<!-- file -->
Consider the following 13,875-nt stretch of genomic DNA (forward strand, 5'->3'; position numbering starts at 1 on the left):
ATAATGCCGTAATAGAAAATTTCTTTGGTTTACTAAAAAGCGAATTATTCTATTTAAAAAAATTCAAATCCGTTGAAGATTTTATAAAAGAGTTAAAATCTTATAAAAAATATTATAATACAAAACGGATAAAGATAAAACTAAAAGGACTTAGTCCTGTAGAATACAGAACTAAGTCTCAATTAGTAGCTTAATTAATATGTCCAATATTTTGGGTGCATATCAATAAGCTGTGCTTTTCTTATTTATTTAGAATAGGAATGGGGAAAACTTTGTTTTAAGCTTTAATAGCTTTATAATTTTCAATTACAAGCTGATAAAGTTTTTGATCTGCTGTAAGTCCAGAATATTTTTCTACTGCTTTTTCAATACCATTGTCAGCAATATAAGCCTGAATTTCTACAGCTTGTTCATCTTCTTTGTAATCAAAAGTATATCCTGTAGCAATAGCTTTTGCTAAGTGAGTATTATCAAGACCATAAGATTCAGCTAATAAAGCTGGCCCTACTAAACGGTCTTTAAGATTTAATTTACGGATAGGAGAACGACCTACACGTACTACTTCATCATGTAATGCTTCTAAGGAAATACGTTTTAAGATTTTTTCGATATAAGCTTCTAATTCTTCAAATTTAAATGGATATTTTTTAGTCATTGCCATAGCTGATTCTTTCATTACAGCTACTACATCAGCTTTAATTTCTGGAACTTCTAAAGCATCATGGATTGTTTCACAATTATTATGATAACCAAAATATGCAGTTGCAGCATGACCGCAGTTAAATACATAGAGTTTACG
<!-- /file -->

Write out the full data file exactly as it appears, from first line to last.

Consider the following 13,875-nt stretch of genomic DNA (forward strand, 5'->3'; position numbering starts at 1 on the left):
ATAATGCCGTAATAGAAAATTTCTTTGGTTTACTAAAAAGCGAATTATTCTATTTAAAAAAATTCAAATCCGTTGAAGATTTTATAAAAGAGTTAAAATCTTATAAAAAATATTATAATACAAAACGGATAAAGATAAAACTAAAAGGACTTAGTCCTGTAGAATACAGAACTAAGTCTCAATTAGTAGCTTAATTAATATGTCCAATATTTTGGGTGCATATCAATAAGCTGTGCTTTTCTTATTTATTTAGAATAGGAATGGGGAAAACTTTGTTTTAAGCTTTAATAGCTTTATAATTTTCAATTACAAGCTGATAAAGTTTTTGATCTGCTGTAAGTCCAGAATATTTTTCTACTGCTTTTTCAATACCATTGTCAGCAATATAAGCCTGAATTTCTACAGCTTGTTCATCTTCTTTGTAATCAAAAGTATATCCTGTAGCAATAGCTTTTGCTAAGTGAGTATTATCAAGACCATAAGATTCAGCTAATAAAGCTGGCCCTACTAAACGGTCTTTAAGATTTAATTTACGGATAGGAGAACGACCTACACGTACTACTTCATCATGTAATGCTTCTAAGGAAATACGTTTTAAGATTTTTTCGATATAAGCTTCTAATTCTTCAAATTTAAATGGATATTTTTTAGTCATTGCCATAGCTGATTCTTTCATTACAGCTACTACATCAGCTTTAATTTCTGGAACTTCTAAAGCATCATGGATTGTTTCACAATTATTATGATAACCAAAATATGCAGTTGCAGCATGACCGCAGTTAAATACATAGAGTTTACG